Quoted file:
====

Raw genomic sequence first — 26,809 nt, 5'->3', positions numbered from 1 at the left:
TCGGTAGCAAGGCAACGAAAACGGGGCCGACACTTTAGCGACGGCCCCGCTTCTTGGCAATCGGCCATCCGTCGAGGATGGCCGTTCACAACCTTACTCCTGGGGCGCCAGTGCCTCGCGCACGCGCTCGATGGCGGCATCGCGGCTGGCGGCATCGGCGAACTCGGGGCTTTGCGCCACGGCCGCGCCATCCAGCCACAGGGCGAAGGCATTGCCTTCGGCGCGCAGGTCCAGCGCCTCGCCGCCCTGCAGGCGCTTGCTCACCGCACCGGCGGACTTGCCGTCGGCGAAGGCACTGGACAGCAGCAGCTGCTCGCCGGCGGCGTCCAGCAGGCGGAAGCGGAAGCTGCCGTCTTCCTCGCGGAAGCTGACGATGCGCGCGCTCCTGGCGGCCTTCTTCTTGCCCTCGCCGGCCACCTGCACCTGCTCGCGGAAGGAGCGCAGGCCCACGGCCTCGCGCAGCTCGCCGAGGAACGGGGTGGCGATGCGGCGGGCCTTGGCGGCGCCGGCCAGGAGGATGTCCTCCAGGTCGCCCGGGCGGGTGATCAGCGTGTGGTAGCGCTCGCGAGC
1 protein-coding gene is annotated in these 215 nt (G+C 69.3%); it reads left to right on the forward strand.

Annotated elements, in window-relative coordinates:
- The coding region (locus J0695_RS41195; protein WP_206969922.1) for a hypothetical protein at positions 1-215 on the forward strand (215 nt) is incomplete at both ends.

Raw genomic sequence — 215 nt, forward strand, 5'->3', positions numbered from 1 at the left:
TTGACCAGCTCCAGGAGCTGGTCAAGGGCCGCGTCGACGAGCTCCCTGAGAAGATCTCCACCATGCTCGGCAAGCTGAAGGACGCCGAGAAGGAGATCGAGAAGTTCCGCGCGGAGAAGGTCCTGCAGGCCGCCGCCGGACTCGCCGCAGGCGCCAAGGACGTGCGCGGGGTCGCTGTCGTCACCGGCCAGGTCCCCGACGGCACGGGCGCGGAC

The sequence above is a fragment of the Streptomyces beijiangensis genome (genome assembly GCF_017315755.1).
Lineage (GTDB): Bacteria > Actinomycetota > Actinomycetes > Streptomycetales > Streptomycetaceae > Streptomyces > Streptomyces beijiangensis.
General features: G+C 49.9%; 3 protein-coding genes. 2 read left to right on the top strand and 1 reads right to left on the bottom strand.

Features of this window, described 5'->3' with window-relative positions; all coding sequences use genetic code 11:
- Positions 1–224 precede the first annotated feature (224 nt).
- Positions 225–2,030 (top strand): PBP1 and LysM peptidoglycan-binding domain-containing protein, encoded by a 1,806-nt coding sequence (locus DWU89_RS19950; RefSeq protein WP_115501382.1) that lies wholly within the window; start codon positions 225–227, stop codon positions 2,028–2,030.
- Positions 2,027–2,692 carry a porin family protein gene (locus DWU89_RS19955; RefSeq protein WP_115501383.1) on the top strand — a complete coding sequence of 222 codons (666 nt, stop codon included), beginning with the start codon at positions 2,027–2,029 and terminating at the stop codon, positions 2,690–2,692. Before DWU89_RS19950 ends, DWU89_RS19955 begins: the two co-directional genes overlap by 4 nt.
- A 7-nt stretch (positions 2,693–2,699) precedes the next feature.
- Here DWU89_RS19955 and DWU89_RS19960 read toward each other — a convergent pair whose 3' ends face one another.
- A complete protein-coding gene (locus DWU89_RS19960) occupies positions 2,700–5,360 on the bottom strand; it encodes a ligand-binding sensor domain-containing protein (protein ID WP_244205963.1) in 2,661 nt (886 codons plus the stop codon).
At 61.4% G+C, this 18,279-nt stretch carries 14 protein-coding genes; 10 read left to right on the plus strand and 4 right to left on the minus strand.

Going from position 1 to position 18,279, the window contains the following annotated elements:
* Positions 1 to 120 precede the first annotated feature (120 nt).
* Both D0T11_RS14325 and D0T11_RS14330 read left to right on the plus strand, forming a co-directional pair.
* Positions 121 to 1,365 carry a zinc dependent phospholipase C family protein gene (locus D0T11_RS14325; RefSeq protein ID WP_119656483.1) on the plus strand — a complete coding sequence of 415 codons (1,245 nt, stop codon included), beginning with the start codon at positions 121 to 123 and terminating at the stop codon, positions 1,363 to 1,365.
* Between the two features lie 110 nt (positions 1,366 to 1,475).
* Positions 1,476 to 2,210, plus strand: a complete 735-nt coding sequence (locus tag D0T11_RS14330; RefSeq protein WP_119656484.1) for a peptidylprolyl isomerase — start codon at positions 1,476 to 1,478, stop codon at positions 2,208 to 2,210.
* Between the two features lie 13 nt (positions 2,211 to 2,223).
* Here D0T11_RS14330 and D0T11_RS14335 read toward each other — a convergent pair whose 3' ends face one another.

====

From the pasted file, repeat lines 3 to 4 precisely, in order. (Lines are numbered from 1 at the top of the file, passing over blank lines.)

1 protein-coding gene is annotated in these 215 nt (G+C 69.3%); it reads left to right on the forward strand.

Annotated elements, in window-relative coordinates: